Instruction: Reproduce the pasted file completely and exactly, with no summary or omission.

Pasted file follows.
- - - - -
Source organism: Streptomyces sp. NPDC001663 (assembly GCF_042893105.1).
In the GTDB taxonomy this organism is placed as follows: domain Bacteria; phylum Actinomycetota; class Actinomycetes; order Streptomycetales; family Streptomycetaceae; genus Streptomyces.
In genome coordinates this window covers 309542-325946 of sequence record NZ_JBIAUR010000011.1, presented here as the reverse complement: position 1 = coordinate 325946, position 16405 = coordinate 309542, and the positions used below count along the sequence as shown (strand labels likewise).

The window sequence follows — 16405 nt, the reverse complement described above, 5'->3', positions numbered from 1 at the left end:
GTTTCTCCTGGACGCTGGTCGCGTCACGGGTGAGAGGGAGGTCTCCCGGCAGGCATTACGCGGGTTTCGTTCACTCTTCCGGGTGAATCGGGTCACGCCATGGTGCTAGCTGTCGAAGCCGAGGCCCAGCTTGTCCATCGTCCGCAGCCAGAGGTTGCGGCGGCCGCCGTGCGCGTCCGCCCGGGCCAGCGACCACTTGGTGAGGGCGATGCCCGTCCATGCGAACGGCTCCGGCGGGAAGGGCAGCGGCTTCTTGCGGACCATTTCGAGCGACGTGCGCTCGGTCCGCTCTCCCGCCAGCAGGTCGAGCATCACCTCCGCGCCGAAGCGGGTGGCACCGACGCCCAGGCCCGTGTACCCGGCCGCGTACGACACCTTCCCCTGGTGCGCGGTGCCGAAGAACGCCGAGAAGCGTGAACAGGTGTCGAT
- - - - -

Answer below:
Source organism: Streptomyces sp. NPDC001663 (assembly GCF_042893105.1).
In the GTDB taxonomy this organism is placed as follows: domain Bacteria; phylum Actinomycetota; class Actinomycetes; order Streptomycetales; family Streptomycetaceae; genus Streptomyces.
In genome coordinates this window covers 309542-325946 of sequence record NZ_JBIAUR010000011.1, presented here as the reverse complement: position 1 = coordinate 325946, position 16405 = coordinate 309542, and the positions used below count along the sequence as shown (strand labels likewise).

The window sequence follows — 16405 nt, the reverse complement described above, 5'->3', positions numbered from 1 at the left end:
GTTTCTCCTGGACGCTGGTCGCGTCACGGGTGAGAGGGAGGTCTCCCGGCAGGCATTACGCGGGTTTCGTTCACTCTTCCGGGTGAATCGGGTCACGCCATGGTGCTAGCTGTCGAAGCCGAGGCCCAGCTTGTCCATCGTCCGCAGCCAGAGGTTGCGGCGGCCGCCGTGCGCGTCCGCCCGGGCCAGCGACCACTTGGTGAGGGCGATGCCCGTCCATGCGAACGGCTCCGGCGGGAAGGGCAGCGGCTTCTTGCGGACCATTTCGAGCGACGTGCGCTCGGTCCGCTCTCCCGCCAGCAGGTCGAGCATCACCTCCGCGCCGAAGCGGGTGGCACCGACGCCCAGGCCCGTGTACCCGGCCGCGTACGACACCTTCCCCTGGTGCGCGGTGCCGAAGAACGCCGAGAAGCGTGAACAGGTGTCGAT